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Discussion Starter #1
I have started having FTF issues and tried several things such as polish the feed ramp, all new OEM mags, many many types of ammo. I have the majestic arms bank vault and TK extended mag release I bought a recoil spring kit that I haven’t started to experiment with yet. I have attached a couple pics of where it misfed and a pic of ammo after. Notice where the bolt is trying to pick up the round. Will a different recoil spring fix this?
 

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Have taken the mags apart and cleaned/polished the insides? That fixed my 22/45s FTF issues. Looks like the round is getting hung up in the mag. I shoot mini mags and that wax stuff really had my mags gummed up. After cleaning it all out and polishing the internals the wax doesn't seem to stick in the mags like it used to.
 

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Some possibilities:

As mentioned, polishing the mags and lightly oiling the inside/front where the bullet noses rub will let the rounds feed up faster. Especially important with waxy lube ammo.

The steel and aluminum frame models need the bumper to keep the upper tight to the frame. The polymer models (22/45s) do not. So you shouldn't need the bank vault. It may be pushing the upper too high. Try again with it removed.

The TK mag release may not be holding the mag as high as the original. If the first 2 suggestions don't fix the problem, try again with the Ruger release. If that fixes the problem, call TK. I'm sure they will work with you to get you an extended release that doesn't have the problem. They stand behind their products.

You shouldn't need a different recoil spring. It looks like your bolt is cycling back far enough to pick the top round up. It's either starting out too low, or the second round isn't lifting the top round's rim fast enough.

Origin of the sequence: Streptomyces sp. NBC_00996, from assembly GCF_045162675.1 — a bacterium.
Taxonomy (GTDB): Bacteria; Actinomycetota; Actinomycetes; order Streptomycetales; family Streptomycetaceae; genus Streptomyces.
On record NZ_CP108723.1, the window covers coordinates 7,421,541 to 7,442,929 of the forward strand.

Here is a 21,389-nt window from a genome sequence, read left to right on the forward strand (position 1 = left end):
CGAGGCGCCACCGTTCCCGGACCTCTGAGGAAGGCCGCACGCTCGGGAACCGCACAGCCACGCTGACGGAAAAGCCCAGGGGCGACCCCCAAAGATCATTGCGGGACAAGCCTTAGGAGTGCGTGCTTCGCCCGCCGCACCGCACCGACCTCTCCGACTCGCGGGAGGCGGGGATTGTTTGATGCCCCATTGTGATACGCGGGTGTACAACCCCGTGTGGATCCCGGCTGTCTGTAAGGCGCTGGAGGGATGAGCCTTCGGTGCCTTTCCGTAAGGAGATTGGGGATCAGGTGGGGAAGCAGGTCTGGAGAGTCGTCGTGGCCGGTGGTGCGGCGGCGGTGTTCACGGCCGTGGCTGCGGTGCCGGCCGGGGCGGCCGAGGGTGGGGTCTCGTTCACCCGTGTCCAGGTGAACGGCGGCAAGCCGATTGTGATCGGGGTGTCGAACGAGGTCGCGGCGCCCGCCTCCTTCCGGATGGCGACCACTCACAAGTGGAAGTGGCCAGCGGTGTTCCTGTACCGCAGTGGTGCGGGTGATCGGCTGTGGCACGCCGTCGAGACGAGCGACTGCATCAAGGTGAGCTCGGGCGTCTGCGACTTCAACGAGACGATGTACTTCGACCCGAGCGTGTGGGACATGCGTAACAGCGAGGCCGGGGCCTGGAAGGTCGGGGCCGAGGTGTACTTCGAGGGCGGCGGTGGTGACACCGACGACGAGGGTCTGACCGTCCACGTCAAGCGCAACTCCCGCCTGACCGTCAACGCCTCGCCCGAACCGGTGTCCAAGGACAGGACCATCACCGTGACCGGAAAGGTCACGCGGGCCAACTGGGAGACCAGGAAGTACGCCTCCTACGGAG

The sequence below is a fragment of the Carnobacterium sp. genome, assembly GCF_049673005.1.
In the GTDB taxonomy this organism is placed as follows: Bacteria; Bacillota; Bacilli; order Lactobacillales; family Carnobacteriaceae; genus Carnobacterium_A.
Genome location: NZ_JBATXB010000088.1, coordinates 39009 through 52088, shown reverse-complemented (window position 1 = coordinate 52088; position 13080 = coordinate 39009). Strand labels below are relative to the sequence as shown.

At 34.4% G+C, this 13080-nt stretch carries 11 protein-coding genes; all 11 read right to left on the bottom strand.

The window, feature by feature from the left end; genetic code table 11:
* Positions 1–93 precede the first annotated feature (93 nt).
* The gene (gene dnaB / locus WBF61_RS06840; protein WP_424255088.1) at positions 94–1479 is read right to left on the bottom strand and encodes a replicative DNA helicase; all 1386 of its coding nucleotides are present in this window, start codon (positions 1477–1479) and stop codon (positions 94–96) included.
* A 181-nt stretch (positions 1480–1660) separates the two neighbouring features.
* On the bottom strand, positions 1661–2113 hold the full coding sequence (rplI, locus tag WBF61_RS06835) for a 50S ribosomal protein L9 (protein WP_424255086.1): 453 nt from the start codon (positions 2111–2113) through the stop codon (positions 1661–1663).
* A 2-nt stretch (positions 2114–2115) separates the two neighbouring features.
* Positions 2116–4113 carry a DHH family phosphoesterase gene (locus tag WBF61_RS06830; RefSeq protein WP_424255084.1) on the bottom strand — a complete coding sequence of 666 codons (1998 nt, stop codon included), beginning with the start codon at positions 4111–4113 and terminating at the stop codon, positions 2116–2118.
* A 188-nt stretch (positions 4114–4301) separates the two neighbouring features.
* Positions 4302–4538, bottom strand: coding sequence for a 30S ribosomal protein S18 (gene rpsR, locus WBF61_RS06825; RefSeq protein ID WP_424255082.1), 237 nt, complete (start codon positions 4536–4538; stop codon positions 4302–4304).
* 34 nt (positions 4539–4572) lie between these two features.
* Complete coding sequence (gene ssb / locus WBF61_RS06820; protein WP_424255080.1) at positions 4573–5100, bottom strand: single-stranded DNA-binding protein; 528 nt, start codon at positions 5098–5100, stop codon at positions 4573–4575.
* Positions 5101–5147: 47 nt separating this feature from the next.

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Some possibilities:

As mentioned, polishing the mags and lightly oiling the inside/front where the bullet noses rub will let the rounds feed up faster. Especially important with waxy lube.
NO, NO, NO! Never use oil on the inside of a magazine! It is guaranteed to attract unburied power and other debris and WILL cause feeding problems!

If you feel compelled to lube a magazine, use a DRY lube such as dry graphite or silicone spray.

Polishing the inside of the magazine is a much better solution.
 

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Discussion Starter #6
I had done the TK video polishing trick. I bought the VQ polished follower buttons. After having issues, I went and bought five new Ruger oem mags.
I do not use oil and have tried a very light dry silicone, but in the polished and new stock mags, there was no difference.

I did buy that bank vault when ordering the trigger on the phone. Wasn’t sure if I needed it, but they said it was an upgrade. I did give up and put the original back in with no change.

As I said, I have the spring kit and extractor I had never installed. Maybe I’ll trouble shoot the TK mag release avenue before adding things into the mix. There is a small bit of play, but I’m not sure how much was acceptable.
Oh, I had the TK bumpers on and swapped to original too.
I kinda wished I had saved my $$ and left this thing stock when it ran flawless.
I’ll report back after I try the release.
 

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When I first got my mark iv hunter, I had feeding problems. The bullets would be bent to the point that they looked like they would fall out of the cartridge. However, I never had any dented cases. Turns out the cause of all of this, was the feed lips on the magazines. I bent them in with a pair of needle nose pliers, and all my problems ended.

I am not saying this is your problem, but it is worth a check. With the magazine full, the feed lips need to be tight enough so the top round comes out the front of the magazine, and not out of the top. If they are too loose, the front of the round will lift out of the magazine and screw up the geometry needed to successfully feed a round into the chamber. There are some very knowledgeable guys on here when it comes to the mark series pistols, much more than me, so I am sure you will get it straightened out. Good luck!
 

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for mag issues, I like to polish the insides of the mag body and the follower with Meguair's Auto Polish. makes the insides slick but doesn't hold debris like oil will.

Used this technique to resurrect an 80-year old HiStandard magazine.